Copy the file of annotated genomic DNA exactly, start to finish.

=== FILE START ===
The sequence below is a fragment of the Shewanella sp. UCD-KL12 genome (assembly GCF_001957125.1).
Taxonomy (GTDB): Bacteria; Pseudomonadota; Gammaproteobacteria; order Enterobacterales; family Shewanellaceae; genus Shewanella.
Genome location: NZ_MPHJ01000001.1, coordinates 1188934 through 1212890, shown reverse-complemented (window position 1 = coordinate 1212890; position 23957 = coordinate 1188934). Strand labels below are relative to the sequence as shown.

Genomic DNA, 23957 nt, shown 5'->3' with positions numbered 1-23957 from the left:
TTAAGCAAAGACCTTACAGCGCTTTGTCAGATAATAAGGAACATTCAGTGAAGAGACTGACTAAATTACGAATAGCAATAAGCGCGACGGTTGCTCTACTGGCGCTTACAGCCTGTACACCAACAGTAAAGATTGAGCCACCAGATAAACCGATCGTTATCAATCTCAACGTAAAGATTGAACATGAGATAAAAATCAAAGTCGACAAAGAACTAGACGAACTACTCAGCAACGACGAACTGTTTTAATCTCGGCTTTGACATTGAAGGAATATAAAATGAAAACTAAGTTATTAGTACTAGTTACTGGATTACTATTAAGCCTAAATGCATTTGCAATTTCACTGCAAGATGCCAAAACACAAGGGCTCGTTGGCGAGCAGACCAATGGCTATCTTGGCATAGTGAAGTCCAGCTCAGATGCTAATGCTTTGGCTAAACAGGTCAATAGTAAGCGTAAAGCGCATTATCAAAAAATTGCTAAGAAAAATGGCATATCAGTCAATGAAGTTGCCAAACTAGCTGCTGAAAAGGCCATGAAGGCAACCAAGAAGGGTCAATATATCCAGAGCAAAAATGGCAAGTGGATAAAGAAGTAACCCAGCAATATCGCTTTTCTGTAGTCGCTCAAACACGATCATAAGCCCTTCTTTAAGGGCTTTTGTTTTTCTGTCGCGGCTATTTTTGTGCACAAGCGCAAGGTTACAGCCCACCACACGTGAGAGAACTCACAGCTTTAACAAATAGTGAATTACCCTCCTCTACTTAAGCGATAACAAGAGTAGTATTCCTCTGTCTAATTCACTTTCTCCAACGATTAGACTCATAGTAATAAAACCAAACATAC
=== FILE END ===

The sequence below is a fragment of the Shewanella sp. UCD-KL12 genome (assembly GCF_001957125.1).
Taxonomy (GTDB): Bacteria; Pseudomonadota; Gammaproteobacteria; order Enterobacterales; family Shewanellaceae; genus Shewanella.
Genome location: NZ_MPHJ01000001.1, coordinates 1188934 through 1212890, shown reverse-complemented (window position 1 = coordinate 1212890; position 23957 = coordinate 1188934). Strand labels below are relative to the sequence as shown.

Genomic DNA, 23957 nt, shown 5'->3' with positions numbered 1-23957 from the left:
TTAAGCAAAGACCTTACAGCGCTTTGTCAGATAATAAGGAACATTCAGTGAAGAGACTGACTAAATTACGAATAGCAATAAGCGCGACGGTTGCTCTACTGGCGCTTACAGCCTGTACACCAACAGTAAAGATTGAGCCACCAGATAAACCGATCGTTATCAATCTCAACGTAAAGATTGAACATGAGATAAAAATCAAAGTCGACAAAGAACTAGACGAACTACTCAGCAACGACGAACTGTTTTAATCTCGGCTTTGACATTGAAGGAATATAAAATGAAAACTAAGTTATTAGTACTAGTTACTGGATTACTATTAAGCCTAAATGCATTTGCAATTTCACTGCAAGATGCCAAAACACAAGGGCTCGTTGGCGAGCAGACCAATGGCTATCTTGGCATAGTGAAGTCCAGCTCAGATGCTAATGCTTTGGCTAAACAGGTCAATAGTAAGCGTAAAGCGCATTATCAAAAAATTGCTAAGAAAAATGGCATATCAGTCAATGAAGTTGCCAAACTAGCTGCTGAAAAGGCCATGAAGGCAACCAAGAAGGGTCAATATATCCAGAGCAAAAATGGCAAGTGGATAAAGAAGTAACCCAGCAATATCGCTTTTCTGTAGTCGCTCAAACACGATCATAAGCCCTTCTTTAAGGGCTTTTGTTTTTCTGTCGCGGCTATTTTTGTGCACAAGCGCAAGGTTACAGCCCACCACACGTGAGAGAACTCACAGCTTTAACAAATAGTGAATTACCCTCCTCTACTTAAGCGATAACAAGAGTAGTATTCCTCTGTCTAATTCACTTTCTCCAACGATTAGACTCATAGTAATAAAACCAAACATAC